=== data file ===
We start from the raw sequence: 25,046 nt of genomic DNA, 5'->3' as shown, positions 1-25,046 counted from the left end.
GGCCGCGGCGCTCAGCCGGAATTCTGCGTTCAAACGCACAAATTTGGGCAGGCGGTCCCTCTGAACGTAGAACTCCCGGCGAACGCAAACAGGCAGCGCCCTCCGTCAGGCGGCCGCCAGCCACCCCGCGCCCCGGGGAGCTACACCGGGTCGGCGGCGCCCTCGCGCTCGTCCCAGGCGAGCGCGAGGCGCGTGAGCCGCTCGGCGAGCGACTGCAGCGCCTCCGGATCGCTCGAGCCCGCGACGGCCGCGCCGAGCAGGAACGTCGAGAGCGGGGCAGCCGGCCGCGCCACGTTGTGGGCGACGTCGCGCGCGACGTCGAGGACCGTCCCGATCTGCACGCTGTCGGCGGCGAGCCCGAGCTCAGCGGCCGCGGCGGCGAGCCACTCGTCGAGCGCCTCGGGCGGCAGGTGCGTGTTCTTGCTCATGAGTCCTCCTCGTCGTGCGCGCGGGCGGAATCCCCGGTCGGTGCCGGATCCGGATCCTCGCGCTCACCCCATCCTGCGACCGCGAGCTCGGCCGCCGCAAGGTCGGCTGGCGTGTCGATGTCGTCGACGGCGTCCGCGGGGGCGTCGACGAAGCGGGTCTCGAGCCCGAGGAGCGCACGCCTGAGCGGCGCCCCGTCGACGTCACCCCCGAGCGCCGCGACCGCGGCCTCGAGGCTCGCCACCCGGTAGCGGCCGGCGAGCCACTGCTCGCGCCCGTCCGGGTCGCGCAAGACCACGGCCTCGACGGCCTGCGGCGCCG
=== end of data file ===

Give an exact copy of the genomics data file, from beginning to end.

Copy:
We start from the raw sequence: 25,046 nt of genomic DNA, 5'->3' as shown, positions 1-25,046 counted from the left end.
GGCCGCGGCGCTCAGCCGGAATTCTGCGTTCAAACGCACAAATTTGGGCAGGCGGTCCCTCTGAACGTAGAACTCCCGGCGAACGCAAACAGGCAGCGCCCTCCGTCAGGCGGCCGCCAGCCACCCCGCGCCCCGGGGAGCTACACCGGGTCGGCGGCGCCCTCGCGCTCGTCCCAGGCGAGCGCGAGGCGCGTGAGCCGCTCGGCGAGCGACTGCAGCGCCTCCGGATCGCTCGAGCCCGCGACGGCCGCGCCGAGCAGGAACGTCGAGAGCGGGGCAGCCGGCCGCGCCACGTTGTGGGCGACGTCGCGCGCGACGTCGAGGACCGTCCCGATCTGCACGCTGTCGGCGGCGAGCCCGAGCTCAGCGGCCGCGGCGGCGAGCCACTCGTCGAGCGCCTCGGGCGGCAGGTGCGTGTTCTTGCTCATGAGTCCTCCTCGTCGTGCGCGCGGGCGGAATCCCCGGTCGGTGCCGGATCCGGATCCTCGCGCTCACCCCATCCTGCGACCGCGAGCTCGGCCGCCGCAAGGTCGGCTGGCGTGTCGATGTCGTCGACGGCGTCCGCGGGGGCGTCGACGAAGCGGGTCTCGAGCCCGAGGAGCGCACGCCTGAGCGGCGCCCCGTCGACGTCACCCCCGAGCGCCGCGACCGCGGCCTCGAGGCTCGCCACCCGGTAGCGGCCGGCGAGCCACTGCTCGCGCCCGTCCGGGTCGCGCAAGACCACGGCCTCGACGGCCTGCGGCGCCG